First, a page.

Cardiorespiratory coupling in cetaceans; a physiological strategy to improve gas exchange? [RESEARCH ARTICLE]

Andreas Fahlman, Stefan Miedler, Luis Marti-Bonmati, Diana Ferrero Fernandez, Paola Munoz Caballero, Julietta Arenarez, Julie Rocho-Levine, Todd Robeck, and Ashley Blawas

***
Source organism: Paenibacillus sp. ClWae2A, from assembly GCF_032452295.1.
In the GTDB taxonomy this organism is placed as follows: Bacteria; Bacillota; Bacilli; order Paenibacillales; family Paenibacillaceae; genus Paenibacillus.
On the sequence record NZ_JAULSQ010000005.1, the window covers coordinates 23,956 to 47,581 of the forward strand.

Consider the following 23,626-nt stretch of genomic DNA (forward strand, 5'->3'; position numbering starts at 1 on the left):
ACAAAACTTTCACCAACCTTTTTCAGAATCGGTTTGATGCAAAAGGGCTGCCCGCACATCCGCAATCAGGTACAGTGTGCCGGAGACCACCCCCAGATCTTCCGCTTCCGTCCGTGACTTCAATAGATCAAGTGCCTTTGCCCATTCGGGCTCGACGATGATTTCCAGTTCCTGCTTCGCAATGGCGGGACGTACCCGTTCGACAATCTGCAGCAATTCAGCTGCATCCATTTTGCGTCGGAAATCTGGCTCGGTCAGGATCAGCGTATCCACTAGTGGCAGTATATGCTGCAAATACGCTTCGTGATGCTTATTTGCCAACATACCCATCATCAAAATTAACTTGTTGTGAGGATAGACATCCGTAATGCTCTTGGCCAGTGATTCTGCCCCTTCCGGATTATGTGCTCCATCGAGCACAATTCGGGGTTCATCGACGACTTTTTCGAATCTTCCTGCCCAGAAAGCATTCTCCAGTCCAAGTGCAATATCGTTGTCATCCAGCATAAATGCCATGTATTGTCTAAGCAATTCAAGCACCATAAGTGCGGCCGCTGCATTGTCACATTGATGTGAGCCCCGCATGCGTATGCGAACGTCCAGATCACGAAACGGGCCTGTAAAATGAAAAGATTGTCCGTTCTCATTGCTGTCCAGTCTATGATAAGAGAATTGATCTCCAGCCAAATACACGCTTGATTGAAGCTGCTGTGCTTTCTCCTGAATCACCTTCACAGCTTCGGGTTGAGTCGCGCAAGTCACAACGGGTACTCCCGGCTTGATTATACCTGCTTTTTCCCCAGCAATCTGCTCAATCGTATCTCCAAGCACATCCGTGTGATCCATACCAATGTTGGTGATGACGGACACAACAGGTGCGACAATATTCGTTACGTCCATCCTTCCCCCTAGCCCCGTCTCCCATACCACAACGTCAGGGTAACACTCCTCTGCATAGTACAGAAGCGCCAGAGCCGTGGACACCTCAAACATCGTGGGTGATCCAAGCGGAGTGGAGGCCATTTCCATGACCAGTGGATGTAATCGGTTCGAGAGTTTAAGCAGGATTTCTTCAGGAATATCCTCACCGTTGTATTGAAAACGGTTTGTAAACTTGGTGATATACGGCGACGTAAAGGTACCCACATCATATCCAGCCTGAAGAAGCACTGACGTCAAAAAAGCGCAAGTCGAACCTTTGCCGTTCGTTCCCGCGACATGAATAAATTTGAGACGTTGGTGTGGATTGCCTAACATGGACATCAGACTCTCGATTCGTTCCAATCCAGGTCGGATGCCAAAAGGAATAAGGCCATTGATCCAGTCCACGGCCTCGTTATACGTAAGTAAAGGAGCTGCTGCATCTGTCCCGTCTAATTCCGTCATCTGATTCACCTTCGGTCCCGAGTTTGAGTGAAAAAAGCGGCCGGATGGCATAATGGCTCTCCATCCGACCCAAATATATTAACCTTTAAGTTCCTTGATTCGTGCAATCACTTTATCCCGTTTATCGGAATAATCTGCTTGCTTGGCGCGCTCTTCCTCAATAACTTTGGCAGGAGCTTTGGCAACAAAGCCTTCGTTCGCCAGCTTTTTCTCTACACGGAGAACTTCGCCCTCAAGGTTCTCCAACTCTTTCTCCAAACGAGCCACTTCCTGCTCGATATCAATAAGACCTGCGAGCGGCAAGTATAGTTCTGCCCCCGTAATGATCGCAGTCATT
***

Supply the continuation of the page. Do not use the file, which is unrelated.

In the current study we used transthoracic echocardiography to measure stroke volume (SV), heart rate (fH) and cardiac output (CO) in adult bottlenose dolphins (Tursiops truncatus), a male beluga whale calf [Delphinapterus leucas, body mass (Mb) range: 151–175 kg] and an adult female false killer whale (Pseudorca crassidens, estimated Mb: 500–550 kg) housed in managed care. We also recorded continuous electrocardiogram (ECG) in the beluga whale, bottlenose dolphin, false killer whale, killer whale (Orcinus orca) and pilot whale (Globicephala macrorhynchus) to evaluate cardiorespiratory coupling while breathing spontaneously under voluntary control. The results show that cetaceans have a strong respiratory sinus arrythmia (RSA), during which both fH and SV vary within the interbreath interval, making average values dependent on the breathing frequency (fR). The RSA-corrected fH was lower for all cetaceans compared with that of similarly sized terrestrial mammals breathing continuously. As compared with terrestrial mammals, the RSA-corrected SV and CO were either lower or the same for the dolphin and false killer whale, while both were elevated in the beluga whale. When plotting fR against fH for an inactive mammal, cetaceans had a greater cardiac response to changes in fR as compared with terrestrial mammals. We propose that these data indicate an important coupling between respiration and cardiac function that enhances gas exchange, and that this RSA is important to maximize gas exchange during surface intervals, similar to that reported in the elephant seal.

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